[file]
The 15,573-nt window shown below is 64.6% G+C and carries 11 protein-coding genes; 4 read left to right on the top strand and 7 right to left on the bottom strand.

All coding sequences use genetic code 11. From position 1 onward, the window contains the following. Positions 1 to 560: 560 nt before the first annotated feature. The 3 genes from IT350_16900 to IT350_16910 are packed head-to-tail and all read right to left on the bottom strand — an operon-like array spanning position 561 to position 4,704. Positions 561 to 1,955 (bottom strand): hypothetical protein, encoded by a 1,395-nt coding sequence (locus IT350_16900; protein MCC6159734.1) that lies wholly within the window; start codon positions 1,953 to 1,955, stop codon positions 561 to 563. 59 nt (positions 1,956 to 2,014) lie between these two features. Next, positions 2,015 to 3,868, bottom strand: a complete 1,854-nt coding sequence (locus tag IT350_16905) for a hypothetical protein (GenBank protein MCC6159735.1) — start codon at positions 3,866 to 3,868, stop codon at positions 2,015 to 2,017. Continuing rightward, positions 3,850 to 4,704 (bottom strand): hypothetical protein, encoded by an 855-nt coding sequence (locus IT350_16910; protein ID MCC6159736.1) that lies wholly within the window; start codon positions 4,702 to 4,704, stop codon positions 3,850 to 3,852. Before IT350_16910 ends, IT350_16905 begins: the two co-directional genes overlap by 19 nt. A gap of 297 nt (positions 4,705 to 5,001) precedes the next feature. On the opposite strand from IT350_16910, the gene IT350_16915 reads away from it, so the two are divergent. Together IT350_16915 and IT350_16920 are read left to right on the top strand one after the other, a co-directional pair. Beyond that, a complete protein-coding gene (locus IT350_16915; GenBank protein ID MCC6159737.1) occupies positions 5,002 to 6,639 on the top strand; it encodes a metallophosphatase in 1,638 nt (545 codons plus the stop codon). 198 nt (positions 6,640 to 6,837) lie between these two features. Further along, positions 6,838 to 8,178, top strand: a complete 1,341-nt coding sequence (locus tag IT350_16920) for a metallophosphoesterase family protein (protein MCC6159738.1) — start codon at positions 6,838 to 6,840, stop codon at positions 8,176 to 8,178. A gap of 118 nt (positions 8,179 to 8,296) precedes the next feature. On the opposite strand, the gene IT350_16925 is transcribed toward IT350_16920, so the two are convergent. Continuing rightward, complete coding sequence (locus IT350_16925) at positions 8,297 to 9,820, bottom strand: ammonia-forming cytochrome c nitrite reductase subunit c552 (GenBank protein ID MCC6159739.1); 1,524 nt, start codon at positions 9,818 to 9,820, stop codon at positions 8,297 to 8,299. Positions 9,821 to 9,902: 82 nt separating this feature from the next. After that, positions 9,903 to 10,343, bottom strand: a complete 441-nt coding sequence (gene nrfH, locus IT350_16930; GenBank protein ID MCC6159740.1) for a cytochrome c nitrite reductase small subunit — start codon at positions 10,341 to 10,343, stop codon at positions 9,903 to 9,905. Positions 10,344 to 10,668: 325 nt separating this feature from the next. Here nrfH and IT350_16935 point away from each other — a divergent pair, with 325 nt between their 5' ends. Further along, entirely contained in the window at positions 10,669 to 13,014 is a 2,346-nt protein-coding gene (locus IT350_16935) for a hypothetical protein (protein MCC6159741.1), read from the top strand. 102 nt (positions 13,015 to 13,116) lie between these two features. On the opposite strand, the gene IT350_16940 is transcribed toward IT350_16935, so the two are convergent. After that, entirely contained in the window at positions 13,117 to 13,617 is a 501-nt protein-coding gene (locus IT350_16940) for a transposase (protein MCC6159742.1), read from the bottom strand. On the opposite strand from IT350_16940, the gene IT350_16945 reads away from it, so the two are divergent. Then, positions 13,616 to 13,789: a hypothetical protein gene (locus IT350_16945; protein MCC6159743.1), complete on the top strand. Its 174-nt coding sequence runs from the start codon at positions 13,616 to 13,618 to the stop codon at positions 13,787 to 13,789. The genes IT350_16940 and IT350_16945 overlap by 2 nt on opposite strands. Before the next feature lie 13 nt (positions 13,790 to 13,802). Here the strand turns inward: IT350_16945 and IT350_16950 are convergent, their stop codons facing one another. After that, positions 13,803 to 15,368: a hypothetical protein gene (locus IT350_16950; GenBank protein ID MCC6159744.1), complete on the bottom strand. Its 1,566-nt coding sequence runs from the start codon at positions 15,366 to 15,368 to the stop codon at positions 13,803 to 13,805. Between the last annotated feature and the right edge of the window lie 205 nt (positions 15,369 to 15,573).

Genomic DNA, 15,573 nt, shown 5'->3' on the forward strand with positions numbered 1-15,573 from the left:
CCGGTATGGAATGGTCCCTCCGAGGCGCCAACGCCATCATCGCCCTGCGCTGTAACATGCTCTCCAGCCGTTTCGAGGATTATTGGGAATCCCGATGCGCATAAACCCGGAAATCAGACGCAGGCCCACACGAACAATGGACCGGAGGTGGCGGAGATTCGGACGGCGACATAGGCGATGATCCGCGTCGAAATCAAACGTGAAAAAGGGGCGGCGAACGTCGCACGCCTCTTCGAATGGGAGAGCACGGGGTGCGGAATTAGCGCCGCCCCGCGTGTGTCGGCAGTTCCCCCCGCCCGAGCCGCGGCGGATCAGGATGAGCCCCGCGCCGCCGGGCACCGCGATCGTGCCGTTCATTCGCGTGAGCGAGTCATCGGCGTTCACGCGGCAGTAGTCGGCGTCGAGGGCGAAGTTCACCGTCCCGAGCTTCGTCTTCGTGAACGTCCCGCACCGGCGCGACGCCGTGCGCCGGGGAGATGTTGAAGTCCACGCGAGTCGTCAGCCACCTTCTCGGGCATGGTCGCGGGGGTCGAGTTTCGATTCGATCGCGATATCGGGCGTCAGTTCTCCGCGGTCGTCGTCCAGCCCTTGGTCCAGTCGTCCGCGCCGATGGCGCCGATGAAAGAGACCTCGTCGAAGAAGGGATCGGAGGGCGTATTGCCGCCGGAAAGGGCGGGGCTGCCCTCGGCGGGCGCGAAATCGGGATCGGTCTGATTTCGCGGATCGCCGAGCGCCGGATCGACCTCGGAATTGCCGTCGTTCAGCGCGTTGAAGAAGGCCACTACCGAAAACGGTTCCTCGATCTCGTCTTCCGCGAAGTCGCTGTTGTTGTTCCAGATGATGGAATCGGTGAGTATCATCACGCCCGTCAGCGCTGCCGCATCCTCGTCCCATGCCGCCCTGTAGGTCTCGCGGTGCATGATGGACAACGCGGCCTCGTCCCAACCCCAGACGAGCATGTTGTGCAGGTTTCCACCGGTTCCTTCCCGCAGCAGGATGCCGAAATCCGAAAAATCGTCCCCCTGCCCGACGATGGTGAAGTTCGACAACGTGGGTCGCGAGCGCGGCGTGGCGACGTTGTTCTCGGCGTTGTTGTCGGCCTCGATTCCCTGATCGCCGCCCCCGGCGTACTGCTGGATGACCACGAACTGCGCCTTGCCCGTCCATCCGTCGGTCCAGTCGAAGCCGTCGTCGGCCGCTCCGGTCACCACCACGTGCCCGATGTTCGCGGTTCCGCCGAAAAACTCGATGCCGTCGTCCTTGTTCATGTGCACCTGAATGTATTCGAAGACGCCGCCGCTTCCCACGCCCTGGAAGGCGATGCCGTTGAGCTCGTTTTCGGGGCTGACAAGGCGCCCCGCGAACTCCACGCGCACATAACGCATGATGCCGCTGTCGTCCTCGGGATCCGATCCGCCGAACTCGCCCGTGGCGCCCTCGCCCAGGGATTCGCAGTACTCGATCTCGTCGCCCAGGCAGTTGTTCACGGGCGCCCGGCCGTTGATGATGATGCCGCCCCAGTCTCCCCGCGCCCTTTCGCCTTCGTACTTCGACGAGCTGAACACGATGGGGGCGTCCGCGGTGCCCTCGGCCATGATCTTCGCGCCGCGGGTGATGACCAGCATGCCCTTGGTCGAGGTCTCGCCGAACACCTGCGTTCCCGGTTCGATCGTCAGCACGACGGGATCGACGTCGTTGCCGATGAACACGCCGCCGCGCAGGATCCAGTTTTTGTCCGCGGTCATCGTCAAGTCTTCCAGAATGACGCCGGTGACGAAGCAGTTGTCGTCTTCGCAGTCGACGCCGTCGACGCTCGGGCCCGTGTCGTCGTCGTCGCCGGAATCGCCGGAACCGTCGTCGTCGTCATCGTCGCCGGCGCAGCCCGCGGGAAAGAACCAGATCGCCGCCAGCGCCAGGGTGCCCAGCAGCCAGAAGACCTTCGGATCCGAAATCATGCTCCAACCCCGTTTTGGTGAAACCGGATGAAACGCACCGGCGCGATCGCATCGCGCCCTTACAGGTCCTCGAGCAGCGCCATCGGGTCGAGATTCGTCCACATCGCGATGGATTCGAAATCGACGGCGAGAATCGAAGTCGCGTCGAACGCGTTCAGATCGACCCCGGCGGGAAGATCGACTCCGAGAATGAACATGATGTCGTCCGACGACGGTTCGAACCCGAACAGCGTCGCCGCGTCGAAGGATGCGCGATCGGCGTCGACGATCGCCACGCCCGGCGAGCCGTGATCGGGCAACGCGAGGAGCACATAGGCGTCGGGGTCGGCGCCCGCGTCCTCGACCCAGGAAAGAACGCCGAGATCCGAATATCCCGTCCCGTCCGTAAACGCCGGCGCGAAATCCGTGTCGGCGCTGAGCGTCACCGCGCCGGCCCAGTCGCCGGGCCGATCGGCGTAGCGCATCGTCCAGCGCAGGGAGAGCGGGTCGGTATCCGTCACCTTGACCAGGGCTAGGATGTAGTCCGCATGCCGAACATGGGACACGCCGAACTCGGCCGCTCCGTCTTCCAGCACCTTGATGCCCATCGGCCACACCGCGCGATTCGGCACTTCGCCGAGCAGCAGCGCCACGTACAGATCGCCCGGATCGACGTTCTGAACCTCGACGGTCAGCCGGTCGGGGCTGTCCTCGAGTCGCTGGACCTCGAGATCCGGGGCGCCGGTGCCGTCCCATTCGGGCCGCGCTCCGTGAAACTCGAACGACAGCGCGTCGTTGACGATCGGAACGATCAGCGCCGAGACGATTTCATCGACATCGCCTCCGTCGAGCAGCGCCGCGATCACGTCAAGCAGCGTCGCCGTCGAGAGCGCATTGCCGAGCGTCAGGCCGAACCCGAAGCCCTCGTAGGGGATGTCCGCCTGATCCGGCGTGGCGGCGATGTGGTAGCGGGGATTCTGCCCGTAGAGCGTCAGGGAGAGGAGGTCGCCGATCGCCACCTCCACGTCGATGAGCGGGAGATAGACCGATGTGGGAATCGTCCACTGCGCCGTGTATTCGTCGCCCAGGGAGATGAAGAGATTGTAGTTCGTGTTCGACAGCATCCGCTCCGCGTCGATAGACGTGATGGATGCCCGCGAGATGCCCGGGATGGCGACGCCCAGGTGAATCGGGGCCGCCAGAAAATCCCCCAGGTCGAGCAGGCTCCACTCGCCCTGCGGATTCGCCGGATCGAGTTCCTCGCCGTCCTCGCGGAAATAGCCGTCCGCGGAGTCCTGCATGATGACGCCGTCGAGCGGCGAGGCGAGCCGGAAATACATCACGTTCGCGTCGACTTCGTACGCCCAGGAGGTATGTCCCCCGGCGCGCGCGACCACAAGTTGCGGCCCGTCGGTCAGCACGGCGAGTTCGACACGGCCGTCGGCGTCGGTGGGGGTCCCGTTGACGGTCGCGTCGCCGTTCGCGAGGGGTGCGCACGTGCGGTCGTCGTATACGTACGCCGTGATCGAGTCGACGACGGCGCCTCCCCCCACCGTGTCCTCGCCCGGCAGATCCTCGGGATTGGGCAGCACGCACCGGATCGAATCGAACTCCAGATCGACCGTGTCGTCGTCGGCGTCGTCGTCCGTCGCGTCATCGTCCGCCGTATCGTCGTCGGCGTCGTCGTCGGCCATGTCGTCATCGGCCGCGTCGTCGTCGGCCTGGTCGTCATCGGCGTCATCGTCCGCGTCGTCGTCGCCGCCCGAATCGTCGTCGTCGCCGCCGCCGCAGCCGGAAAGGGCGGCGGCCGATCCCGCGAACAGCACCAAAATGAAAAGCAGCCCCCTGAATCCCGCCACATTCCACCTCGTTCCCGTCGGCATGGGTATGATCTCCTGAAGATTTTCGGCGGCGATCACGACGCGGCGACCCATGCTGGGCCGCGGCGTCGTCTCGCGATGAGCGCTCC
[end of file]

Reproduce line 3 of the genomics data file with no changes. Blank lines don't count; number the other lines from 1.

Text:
Genomic DNA, 15,573 nt, shown 5'->3' on the forward strand with positions numbered 1-15,573 from the left: